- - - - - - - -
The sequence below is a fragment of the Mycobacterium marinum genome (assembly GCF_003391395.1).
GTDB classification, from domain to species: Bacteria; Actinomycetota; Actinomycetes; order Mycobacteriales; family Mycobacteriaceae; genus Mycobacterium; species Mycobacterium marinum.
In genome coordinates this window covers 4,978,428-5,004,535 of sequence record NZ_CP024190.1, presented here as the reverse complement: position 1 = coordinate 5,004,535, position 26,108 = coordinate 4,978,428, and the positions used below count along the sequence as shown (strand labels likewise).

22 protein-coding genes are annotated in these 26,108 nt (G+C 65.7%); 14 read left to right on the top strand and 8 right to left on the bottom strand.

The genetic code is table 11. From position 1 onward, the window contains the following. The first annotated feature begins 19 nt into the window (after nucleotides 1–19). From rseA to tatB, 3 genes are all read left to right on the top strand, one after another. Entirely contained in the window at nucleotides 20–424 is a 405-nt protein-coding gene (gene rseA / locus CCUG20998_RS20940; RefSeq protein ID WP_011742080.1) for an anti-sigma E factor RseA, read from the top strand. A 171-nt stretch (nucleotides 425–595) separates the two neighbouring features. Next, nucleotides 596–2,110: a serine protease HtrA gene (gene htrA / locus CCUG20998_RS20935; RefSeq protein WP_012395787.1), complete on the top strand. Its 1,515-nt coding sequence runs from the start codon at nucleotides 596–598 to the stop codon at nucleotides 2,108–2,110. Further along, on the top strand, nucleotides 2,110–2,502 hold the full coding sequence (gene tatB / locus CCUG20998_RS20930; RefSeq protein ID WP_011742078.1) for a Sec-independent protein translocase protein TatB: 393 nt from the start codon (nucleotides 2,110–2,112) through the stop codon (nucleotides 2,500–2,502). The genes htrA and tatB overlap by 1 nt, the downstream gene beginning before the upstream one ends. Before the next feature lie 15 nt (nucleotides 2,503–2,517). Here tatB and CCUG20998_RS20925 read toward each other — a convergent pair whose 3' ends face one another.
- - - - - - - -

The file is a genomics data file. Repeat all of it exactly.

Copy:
The sequence below is a fragment of the Mycobacterium marinum genome (assembly GCF_003391395.1).
GTDB classification, from domain to species: Bacteria; Actinomycetota; Actinomycetes; order Mycobacteriales; family Mycobacteriaceae; genus Mycobacterium; species Mycobacterium marinum.
In genome coordinates this window covers 4,978,428-5,004,535 of sequence record NZ_CP024190.1, presented here as the reverse complement: position 1 = coordinate 5,004,535, position 26,108 = coordinate 4,978,428, and the positions used below count along the sequence as shown (strand labels likewise).

22 protein-coding genes are annotated in these 26,108 nt (G+C 65.7%); 14 read left to right on the top strand and 8 right to left on the bottom strand.

The genetic code is table 11. From position 1 onward, the window contains the following. The first annotated feature begins 19 nt into the window (after nucleotides 1–19). From rseA to tatB, 3 genes are all read left to right on the top strand, one after another. Entirely contained in the window at nucleotides 20–424 is a 405-nt protein-coding gene (gene rseA / locus CCUG20998_RS20940; RefSeq protein ID WP_011742080.1) for an anti-sigma E factor RseA, read from the top strand. A 171-nt stretch (nucleotides 425–595) separates the two neighbouring features. Next, nucleotides 596–2,110: a serine protease HtrA gene (gene htrA / locus CCUG20998_RS20935; RefSeq protein WP_012395787.1), complete on the top strand. Its 1,515-nt coding sequence runs from the start codon at nucleotides 596–598 to the stop codon at nucleotides 2,108–2,110. Further along, on the top strand, nucleotides 2,110–2,502 hold the full coding sequence (gene tatB / locus CCUG20998_RS20930; RefSeq protein ID WP_011742078.1) for a Sec-independent protein translocase protein TatB: 393 nt from the start codon (nucleotides 2,110–2,112) through the stop codon (nucleotides 2,500–2,502). The genes htrA and tatB overlap by 1 nt, the downstream gene beginning before the upstream one ends. Before the next feature lie 15 nt (nucleotides 2,503–2,517). Here tatB and CCUG20998_RS20925 read toward each other — a convergent pair whose 3' ends face one another.